LA MARQUE — One of the city’s “greatest citizens,” Calvin “Cowboy” Jones, was killed when his pickup collided with a tractor-trailer in El Campo during the weekend. He was 82.
Jones was trying to cross U.S. Highway 59 in his Ford truck at 9:20 p.m. Saturday when he pulled in front of the big rig, El Campo police said in a report published by the Victoria Advocate.
The driver of the eighteen-wheeler swerved to avoid Jones’ truck but struck a Honda and then Jones’ F-150. The truck caught fire.
Jones was pronounced dead at the scene.
The driver of the big rig and the four people in the Honda were unharmed.
“La Marque has lost one of our greatest citizens,” Mayor Bobby Hocking said. “I loved the man and quite frankly he loved me. Then again all of his friends feel the same way about their relationships with Mr. Jones.”
Jones, a 1949 graduate of La Marque High School and U.S. Army veteran, had lived in the La Marque community since 1939. He worked at Amoco Oil Refinery in Texas City before founding Jones Electric Company.
He was active in the Lions Club and in the late 1970s served as the district governor. Jones was in El Campo to help the Lions Club there install new members, longtime friend Louis “Mac” McGaffey, said.
“I feel like I have lost my brother,” McGaffey said. “There was a group of us hanging out having coffee and joking on Friday.”
McGaffey said he and Jones became friends after the two worked together on what was then known as Fair on the Square. Jones was the event’s first chairman and was chairman of the event 20 times through the years. He helped reintroduce the event as Bayou Fest as a vice chairman of the city’s parks board, which McGaffey chairs.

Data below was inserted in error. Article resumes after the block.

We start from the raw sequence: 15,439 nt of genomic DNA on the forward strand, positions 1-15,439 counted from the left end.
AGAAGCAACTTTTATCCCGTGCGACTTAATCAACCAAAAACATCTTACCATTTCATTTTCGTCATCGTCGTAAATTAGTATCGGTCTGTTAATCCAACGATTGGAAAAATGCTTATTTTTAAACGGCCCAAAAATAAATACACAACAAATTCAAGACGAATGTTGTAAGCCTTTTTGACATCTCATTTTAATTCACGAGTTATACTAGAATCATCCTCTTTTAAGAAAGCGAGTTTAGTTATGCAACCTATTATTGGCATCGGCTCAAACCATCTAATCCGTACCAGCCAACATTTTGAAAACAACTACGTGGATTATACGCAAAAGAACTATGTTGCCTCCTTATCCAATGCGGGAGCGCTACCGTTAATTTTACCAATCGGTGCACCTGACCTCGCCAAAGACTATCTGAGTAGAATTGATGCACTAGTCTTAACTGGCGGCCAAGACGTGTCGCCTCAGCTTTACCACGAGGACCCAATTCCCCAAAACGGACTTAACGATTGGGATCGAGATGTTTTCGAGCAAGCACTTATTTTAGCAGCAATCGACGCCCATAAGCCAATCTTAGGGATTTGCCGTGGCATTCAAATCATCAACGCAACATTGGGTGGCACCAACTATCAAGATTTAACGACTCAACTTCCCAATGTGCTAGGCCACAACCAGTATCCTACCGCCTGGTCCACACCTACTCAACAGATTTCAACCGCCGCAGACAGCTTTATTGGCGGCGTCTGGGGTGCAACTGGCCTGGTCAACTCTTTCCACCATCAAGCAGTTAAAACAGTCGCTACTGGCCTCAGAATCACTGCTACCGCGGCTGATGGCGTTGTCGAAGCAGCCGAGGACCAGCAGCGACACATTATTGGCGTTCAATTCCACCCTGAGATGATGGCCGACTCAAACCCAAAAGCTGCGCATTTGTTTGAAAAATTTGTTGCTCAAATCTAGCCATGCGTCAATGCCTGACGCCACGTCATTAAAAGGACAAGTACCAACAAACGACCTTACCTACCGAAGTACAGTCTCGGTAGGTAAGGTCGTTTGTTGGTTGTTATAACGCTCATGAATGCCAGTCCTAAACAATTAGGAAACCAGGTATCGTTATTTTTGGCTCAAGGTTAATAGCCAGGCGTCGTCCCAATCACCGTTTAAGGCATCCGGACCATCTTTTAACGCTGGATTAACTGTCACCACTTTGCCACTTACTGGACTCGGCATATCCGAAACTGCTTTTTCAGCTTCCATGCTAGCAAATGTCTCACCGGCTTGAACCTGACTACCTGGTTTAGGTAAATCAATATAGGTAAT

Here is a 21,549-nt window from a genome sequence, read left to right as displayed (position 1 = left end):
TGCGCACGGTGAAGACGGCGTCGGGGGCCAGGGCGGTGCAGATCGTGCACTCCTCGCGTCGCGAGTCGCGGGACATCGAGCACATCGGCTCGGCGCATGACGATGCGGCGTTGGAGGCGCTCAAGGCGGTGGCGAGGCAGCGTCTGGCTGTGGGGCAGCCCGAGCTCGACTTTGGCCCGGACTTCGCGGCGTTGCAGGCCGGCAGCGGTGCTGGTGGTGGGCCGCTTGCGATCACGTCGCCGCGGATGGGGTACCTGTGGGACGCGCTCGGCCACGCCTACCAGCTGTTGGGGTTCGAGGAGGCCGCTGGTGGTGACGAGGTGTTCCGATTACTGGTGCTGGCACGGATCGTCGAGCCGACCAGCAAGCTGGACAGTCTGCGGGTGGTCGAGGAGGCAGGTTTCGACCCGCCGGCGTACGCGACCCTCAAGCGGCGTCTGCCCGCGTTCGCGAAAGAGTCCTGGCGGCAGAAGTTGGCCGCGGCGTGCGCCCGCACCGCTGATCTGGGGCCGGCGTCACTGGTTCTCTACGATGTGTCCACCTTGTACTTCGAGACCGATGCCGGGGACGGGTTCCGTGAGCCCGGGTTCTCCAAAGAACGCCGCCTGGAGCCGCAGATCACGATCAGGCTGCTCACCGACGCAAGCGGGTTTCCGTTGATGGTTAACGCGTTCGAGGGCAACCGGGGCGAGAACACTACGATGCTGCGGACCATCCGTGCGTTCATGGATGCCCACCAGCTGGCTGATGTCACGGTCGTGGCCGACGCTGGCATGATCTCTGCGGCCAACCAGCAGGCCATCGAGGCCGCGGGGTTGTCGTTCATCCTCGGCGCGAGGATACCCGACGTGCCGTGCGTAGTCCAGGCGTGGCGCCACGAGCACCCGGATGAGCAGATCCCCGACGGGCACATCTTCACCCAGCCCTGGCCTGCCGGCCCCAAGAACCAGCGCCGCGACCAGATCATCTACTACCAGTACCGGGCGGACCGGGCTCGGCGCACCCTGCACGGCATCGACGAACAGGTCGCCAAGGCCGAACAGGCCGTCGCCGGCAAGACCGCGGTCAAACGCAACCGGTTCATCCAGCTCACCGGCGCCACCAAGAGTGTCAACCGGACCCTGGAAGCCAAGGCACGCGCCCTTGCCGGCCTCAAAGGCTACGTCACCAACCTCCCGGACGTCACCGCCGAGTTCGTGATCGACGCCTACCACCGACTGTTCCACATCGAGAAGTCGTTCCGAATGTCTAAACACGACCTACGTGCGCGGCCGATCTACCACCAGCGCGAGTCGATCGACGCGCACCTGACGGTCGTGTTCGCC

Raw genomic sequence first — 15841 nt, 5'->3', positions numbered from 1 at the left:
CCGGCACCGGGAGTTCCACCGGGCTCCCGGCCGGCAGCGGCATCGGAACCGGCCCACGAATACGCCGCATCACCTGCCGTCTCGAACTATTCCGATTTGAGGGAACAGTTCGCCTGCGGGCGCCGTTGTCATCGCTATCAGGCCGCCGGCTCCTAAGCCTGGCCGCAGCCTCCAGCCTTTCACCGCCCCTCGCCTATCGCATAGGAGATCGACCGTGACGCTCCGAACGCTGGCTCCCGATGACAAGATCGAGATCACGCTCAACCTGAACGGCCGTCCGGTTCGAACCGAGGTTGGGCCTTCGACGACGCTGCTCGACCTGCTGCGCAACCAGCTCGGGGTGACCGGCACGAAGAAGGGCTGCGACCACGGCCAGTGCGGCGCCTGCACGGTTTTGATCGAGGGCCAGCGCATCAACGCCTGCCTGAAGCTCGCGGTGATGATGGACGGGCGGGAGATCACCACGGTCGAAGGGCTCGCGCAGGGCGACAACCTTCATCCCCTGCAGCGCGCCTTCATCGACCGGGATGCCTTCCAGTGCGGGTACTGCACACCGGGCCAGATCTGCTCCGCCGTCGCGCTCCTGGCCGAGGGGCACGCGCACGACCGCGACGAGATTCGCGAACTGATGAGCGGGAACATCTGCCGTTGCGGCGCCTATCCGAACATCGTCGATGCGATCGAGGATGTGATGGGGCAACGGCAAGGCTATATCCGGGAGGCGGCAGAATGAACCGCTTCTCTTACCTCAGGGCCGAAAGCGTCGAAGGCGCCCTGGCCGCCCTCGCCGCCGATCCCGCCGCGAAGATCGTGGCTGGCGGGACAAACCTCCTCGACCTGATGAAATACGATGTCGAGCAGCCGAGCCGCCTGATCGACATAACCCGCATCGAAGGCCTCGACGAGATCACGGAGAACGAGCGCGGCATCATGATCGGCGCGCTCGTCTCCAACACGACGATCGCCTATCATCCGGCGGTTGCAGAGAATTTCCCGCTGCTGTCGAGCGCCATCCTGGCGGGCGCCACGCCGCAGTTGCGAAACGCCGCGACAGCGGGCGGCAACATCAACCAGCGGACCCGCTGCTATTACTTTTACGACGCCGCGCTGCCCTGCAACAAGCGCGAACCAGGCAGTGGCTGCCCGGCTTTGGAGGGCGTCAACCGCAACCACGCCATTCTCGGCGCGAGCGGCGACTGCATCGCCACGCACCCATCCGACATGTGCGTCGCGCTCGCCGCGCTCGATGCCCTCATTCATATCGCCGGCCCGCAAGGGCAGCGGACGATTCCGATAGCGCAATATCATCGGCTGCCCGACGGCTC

Jones was a regular at city functions and council meetings and never slowed down, despite the crippling effects of arthritis, McGaffey said.
McGaffey said he and Jones also knew each other professionally since McGaffey is in the plumbing business. As the two worked on projects, McGaffey said he would occasionally help Jones with electrical jobs.
“He would say that he was the brains of the operation and I was the manual labor,” McGaffey joked. “I would say to him I was the only one ever willing to work with him. We were both hard headed so we had no choice but get along.”
Jones’ dedication to the community was recognized in 2011 when he was named co-marshal of the city’s Christmas parade. Jones was so proud of the honor he kept the magnetic sign on his truck.
Hocking said the city plans to dedicate this year’s Bayou Fest in Jones’ honor.
“I’m hopeful that a permanent memorial can be established at Highland Bayou Park,” Hocking said.
Jones is survived by his wife, Denise, and two sons and two daughters. Memorial services are pending.